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  An affective disorder in zebrafish with mutation of the glucocorticoid receptor

Ziv, L., Muto, A., Schoonheim, P. J., Meijsing, S. H., Strasser, D., Ingraham, H. A., et al. (2012). An affective disorder in zebrafish with mutation of the glucocorticoid receptor. Molecular Psychiatry, 18(6), 681-91. doi:10.1038/mp.2012.64.

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Item Permalink: http://hdl.handle.net/11858/00-001M-0000-0014-7B80-E Version Permalink: http://hdl.handle.net/11858/00-001M-0000-0014-7BA3-F
Genre: Journal Article

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 Creators:
Ziv, L.1, 2, Author
Muto, A.1, 3, Author
Schoonheim, P. J.1, 4, Author
Meijsing, S. H.5, 6, Author              
Strasser, D.7, Author
Ingraham, H. A.6, Author
Schaaf, M. J.4, Author
Yamamoto, K. R.6, Author
Baier, H.1, 8, Author
Affiliations:
1Department of Physiology, Programs in Neuroscience, Genetics, and Developmental and Stem Cell Biology, University of California , San Francisco, CA, USA, ou_persistent22              
2Cancer Research Center, Sheba Medical Center , Tel Hashomer, Israel, ou_persistent22              
3Division of Molecular and Developmental Biology, National Institute of Genetics , Mishima, Shizuoka 411-8540, Japan, ou_persistent22              
4Institute of Biology, Leiden University , Leiden, The Netherlands, ou_persistent22              
5Mechanisms of Transcriptional Regulation (Sebastiaan H. Meijsing), Dept. of Computational Molecular Biology (Head: Martin Vingron), Max Planck Institute for Molecular Genetics, Max Planck Society, Berlin, Germany, ou_1479641              
6Department of Cellular and Molecular Pharmacology, University of California , San Francisco, CA, USA, ou_persistent22              
7Institute of Chemistry, Hebrew University of Jerusalem , Institute of Chemistry, Hebrew University of Jerusalem, Jerusalem, Israel, ou_persistent22              
8Department Genes, Circuits and Behavior, Max Planck Institute of Neurobiology , Martinsried, Germany, ou_persistent22              

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Free keywords: anxiety; depression; fish model; glucocorticoid; serotonin; stress
 Abstract: Upon binding of cortisol, the glucocorticoid receptor (GR) regulates the transcription of specific target genes, including those that encode the stress hormones corticotropin-releasing hormone (CRH) and adrenocorticotropic hormone. Dysregulation of the stress axis is a hallmark of major depression in human patients. However, it is still unclear how glucocorticoid signaling is linked to affective disorders. We identified an adult-viable zebrafish mutant in which the negative feedback on the stress response is disrupted, due to abolition of all transcriptional activity of GR. As a consequence, cortisol is elevated, but unable to signal through GR. When placed into an unfamiliar aquarium ('novel tank'), mutant fish become immobile ('freeze'), show reduced exploratory behavior and do not habituate to this stressor upon repeated exposure. Addition of the antidepressant fluoxetine to the holding water and social interactions restore normal behavior, followed by a delayed correction of cortisol levels. Fluoxetine does not affect the overall transcription of CRH, the mineralocorticoid receptor (MR), the serotonin transporter (Serta) or GR itself. Fluoxetine, however, suppresses the stress-induced upregulation of MR and Serta in both wild-type fish and mutants. Our studies show a conserved, protective function of glucocorticoid signaling in the regulation of emotional behavior and reveal novel molecular aspects of how chronic stress impacts vertebrate brain physiology and behavior. Importantly, the zebrafish model opens up the possibility of high-throughput drug screens in search of new classes of antidepressants.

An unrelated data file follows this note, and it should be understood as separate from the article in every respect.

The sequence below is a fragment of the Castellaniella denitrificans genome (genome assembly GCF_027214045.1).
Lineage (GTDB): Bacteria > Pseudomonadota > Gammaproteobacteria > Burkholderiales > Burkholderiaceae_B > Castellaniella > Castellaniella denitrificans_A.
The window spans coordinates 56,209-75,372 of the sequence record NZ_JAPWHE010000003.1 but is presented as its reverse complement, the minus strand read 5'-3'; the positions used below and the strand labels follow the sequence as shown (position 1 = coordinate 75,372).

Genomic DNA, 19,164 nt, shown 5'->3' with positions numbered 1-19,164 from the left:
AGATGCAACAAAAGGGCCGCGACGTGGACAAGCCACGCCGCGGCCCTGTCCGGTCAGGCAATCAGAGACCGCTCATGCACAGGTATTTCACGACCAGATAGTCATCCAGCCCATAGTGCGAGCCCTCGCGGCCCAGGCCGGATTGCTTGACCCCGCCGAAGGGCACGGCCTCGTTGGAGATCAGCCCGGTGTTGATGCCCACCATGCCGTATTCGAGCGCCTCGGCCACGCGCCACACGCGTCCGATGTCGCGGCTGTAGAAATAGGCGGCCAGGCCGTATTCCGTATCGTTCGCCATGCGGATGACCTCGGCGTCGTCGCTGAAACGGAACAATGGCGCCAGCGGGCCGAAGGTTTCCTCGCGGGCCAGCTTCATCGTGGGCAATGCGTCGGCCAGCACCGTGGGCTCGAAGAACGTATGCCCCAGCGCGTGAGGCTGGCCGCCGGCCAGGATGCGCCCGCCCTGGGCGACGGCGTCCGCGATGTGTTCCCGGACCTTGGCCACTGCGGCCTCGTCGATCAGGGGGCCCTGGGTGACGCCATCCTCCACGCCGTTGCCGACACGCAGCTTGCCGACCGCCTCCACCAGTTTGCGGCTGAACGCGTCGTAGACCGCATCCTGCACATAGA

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Language(s): eng - English
 Dates: 2012-05-29
 Publication Status: Published online
 Pages: -
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 Table of Contents: -
 Rev. Method: Peer
 Identifiers: DOI: 10.1038/mp.2012.64
ISSN: 1476-5578 (Electronic)1359-4184 (Print)
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Title: Molecular Psychiatry
Source Genre: Journal
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Publ. Info: Houndmills, Hampshire, UK : Stockton Press
Pages: - Volume / Issue: 18 (6) Sequence Number: - Start / End Page: 681 - 91 Identifier: ISSN: 1359-4184
CoNE: /journals/resource/954925619131